The difference in approach may have a significant negative impact on post-Brexit criminal justice co-operation if the UK withdraws from the ECHR or repeals the Human Rights Act.
The challenge of data protection
A more specific challenge involves the role and position of data protection, and here the negotiating positions seem to diverge greatly.
For the EU, data protection is a pre-requisite for co-operation: its mandate calls for full respect of the Union’s personal data protection rules, including its decision-making process as regards adequacy decisions. The problem here is that recent case-law of the ECJ suggests that the determination of adequacy may be problematic, as current UK law on the bulk collection of personal data is contrary to EU data protection law.
The UK mandate on the other hand attempts to shield and separate data protection from the main body of negotiations by treating it as a technical issue under a separate part of the document.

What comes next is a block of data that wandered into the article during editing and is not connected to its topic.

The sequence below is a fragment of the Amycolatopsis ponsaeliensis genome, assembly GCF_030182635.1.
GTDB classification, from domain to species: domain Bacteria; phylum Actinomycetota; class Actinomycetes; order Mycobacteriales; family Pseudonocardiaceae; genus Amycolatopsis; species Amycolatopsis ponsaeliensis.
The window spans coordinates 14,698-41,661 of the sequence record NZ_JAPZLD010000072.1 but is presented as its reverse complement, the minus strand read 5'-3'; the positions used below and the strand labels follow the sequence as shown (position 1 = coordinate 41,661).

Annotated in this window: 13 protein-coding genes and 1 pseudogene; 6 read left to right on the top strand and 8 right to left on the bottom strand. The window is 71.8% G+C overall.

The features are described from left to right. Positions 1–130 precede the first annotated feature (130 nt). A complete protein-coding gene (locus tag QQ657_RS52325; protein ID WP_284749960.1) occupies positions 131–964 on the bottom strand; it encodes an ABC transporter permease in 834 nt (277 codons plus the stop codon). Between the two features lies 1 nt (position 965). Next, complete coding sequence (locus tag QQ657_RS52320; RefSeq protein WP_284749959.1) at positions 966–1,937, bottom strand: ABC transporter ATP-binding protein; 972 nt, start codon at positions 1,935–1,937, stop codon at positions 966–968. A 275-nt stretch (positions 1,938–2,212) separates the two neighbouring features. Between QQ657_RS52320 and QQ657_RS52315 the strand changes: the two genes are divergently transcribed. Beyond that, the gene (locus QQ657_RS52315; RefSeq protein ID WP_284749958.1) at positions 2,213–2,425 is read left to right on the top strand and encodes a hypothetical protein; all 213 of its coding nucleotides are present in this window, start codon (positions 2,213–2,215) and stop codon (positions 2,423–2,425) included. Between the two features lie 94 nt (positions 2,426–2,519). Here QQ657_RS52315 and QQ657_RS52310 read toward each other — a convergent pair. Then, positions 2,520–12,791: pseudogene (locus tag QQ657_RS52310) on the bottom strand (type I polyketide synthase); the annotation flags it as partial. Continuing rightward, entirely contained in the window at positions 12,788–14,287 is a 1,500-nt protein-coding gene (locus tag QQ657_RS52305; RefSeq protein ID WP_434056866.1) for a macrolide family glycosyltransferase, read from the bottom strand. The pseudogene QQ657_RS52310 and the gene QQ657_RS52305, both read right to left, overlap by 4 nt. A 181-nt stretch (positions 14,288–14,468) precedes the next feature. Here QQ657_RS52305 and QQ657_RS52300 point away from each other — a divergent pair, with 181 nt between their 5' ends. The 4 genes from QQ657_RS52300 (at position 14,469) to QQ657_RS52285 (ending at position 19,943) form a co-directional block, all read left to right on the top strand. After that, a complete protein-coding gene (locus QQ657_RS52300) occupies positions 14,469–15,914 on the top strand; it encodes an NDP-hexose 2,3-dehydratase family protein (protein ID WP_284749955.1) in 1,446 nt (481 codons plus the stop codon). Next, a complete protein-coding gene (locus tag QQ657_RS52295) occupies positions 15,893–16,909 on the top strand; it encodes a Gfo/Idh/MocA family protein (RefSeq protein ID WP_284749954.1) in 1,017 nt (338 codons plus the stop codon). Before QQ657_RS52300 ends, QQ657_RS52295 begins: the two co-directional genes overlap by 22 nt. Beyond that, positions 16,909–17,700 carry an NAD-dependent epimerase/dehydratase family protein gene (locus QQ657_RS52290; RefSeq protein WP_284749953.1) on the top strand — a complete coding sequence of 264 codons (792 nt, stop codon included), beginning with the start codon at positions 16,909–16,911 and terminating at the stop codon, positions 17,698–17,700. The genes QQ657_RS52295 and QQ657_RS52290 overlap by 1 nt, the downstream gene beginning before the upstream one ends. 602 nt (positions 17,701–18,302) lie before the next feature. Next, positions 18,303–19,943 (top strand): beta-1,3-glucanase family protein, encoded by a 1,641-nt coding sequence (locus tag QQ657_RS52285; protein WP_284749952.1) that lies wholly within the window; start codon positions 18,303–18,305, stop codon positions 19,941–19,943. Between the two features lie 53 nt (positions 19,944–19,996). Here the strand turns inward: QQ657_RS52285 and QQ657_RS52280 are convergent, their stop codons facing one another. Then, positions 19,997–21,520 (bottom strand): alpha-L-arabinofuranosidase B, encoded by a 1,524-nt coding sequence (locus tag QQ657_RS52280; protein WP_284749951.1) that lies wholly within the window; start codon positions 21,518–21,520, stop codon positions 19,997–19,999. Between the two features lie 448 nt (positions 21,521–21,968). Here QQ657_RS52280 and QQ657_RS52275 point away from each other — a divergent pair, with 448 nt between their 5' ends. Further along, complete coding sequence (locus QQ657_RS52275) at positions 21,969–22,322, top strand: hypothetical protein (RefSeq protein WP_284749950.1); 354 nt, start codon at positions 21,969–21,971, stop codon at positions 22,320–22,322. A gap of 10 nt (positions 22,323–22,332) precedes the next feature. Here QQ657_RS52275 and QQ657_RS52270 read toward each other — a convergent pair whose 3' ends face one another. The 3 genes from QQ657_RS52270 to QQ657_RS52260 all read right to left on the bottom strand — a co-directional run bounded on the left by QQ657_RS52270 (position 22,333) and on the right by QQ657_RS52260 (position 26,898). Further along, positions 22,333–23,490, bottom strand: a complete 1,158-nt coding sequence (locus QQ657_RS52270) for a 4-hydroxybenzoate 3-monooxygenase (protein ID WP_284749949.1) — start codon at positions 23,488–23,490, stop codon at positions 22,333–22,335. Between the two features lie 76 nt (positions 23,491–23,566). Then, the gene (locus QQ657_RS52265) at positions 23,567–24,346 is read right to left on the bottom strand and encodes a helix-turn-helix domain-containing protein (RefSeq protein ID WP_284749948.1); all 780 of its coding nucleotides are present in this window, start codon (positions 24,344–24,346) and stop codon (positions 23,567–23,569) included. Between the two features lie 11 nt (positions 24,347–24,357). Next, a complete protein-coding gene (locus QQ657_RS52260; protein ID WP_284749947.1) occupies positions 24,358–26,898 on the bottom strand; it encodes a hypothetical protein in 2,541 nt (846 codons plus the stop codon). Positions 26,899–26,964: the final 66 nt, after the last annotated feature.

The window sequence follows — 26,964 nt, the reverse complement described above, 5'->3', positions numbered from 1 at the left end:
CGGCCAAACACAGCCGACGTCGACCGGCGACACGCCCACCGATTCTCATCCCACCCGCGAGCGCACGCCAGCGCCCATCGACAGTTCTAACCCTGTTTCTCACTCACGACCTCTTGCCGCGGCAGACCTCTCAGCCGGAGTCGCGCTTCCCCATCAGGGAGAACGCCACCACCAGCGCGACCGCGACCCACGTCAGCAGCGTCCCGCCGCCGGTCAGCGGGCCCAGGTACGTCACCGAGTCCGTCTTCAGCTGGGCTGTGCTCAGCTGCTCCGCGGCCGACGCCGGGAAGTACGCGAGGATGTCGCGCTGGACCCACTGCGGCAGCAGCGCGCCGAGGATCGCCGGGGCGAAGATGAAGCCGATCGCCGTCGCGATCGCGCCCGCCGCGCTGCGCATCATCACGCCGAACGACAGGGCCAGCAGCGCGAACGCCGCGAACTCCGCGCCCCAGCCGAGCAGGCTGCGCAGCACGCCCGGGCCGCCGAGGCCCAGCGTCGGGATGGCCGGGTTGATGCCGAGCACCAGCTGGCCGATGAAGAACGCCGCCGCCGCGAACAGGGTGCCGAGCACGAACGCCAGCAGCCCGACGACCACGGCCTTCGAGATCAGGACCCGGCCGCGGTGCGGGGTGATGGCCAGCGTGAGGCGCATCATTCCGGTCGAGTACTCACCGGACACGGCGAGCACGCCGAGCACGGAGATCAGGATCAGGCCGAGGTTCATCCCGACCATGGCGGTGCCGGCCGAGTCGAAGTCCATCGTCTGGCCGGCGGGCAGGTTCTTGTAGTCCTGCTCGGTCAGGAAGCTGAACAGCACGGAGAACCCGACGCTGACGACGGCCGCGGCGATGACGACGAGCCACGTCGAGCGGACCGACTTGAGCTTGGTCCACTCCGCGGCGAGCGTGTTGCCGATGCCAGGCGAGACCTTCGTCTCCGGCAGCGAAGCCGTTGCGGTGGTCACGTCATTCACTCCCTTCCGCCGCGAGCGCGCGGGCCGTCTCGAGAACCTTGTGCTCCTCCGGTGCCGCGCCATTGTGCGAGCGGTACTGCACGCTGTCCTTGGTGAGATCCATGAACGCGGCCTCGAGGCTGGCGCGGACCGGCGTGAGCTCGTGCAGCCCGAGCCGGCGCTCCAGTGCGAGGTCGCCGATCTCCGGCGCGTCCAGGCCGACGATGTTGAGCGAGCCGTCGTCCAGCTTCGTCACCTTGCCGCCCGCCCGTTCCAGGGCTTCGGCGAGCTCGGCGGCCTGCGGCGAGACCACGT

The challenge of the UK as a non-Schengen third state
The UK’s negotiating mandate calls for close co-operation on criminal justice on the basis of precedents in EU relations with other non-members, in particular Norway, Iceland, Switzerland and Liechtenstein.
However, what distinguishes these states from the UK is that they are Schengen members. It is difficult to see how their privileged position can be extended to a non-Schengen third state, such as the UK, especially regarding access to related databases, such as the Schengen Information System.
This differentiation is recognised in the EU mandate, whose underlying principles are that a non-member of the Union cannot have the same rights and enjoy the same benefits as a member. This differentiation may be crucial in delimiting the level of ambition in – and closeness of – EU-UK co-operation.
The challenge of the role of the ECJ
A broader institutional challenge involves the future role of the ECJ. The EU wants criminal justice co-operation under an overall governance framework which includes rules on dispute resolution. This would see questions on the interpretation of EU law end up before the ECJ for a binding ruling.
The UK, on the other hand, envisages a post-Brexit security treaty as a separate agreement governed by its own rules and with no role for the ECJ – citing existing precedents of agreements using political forms of dispute resolution.